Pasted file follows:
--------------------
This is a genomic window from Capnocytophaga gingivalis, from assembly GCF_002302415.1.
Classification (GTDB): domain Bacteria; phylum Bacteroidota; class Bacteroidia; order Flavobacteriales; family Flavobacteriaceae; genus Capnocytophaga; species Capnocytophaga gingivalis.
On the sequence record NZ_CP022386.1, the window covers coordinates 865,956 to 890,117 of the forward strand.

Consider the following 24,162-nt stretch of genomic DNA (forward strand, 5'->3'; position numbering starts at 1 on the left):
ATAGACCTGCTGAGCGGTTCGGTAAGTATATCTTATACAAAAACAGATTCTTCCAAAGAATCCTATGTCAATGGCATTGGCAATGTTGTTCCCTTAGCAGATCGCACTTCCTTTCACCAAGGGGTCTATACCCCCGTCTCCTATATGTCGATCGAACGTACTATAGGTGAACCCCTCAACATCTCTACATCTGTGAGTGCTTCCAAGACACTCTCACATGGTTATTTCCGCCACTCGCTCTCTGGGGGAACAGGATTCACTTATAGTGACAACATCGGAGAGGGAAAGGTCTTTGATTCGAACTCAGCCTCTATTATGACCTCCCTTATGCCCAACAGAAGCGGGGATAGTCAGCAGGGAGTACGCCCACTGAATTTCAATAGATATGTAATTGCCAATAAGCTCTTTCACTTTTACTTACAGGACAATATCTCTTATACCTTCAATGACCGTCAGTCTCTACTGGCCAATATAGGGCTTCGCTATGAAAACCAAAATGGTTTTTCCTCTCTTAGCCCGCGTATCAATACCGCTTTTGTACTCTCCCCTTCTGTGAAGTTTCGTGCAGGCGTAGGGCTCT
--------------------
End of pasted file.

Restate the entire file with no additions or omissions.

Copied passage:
This is a genomic window from Capnocytophaga gingivalis, from assembly GCF_002302415.1.
Classification (GTDB): domain Bacteria; phylum Bacteroidota; class Bacteroidia; order Flavobacteriales; family Flavobacteriaceae; genus Capnocytophaga; species Capnocytophaga gingivalis.
On the sequence record NZ_CP022386.1, the window covers coordinates 865,956 to 890,117 of the forward strand.

Consider the following 24,162-nt stretch of genomic DNA (forward strand, 5'->3'; position numbering starts at 1 on the left):
ATAGACCTGCTGAGCGGTTCGGTAAGTATATCTTATACAAAAACAGATTCTTCCAAAGAATCCTATGTCAATGGCATTGGCAATGTTGTTCCCTTAGCAGATCGCACTTCCTTTCACCAAGGGGTCTATACCCCCGTCTCCTATATGTCGATCGAACGTACTATAGGTGAACCCCTCAACATCTCTACATCTGTGAGTGCTTCCAAGACACTCTCACATGGTTATTTCCGCCACTCGCTCTCTGGGGGAACAGGATTCACTTATAGTGACAACATCGGAGAGGGAAAGGTCTTTGATTCGAACTCAGCCTCTATTATGACCTCCCTTATGCCCAACAGAAGCGGGGATAGTCAGCAGGGAGTACGCCCACTGAATTTCAATAGATATGTAATTGCCAATAAGCTCTTTCACTTTTACTTACAGGACAATATCTCTTATACCTTCAATGACCGTCAGTCTCTACTGGCCAATATAGGGCTTCGCTATGAAAACCAAAATGGTTTTTCCTCTCTTAGCCCGCGTATCAATACCGCTTTTGTACTCTCCCCTTCTGTGAAGTTTCGTGCAGGCGTAGGGCTCT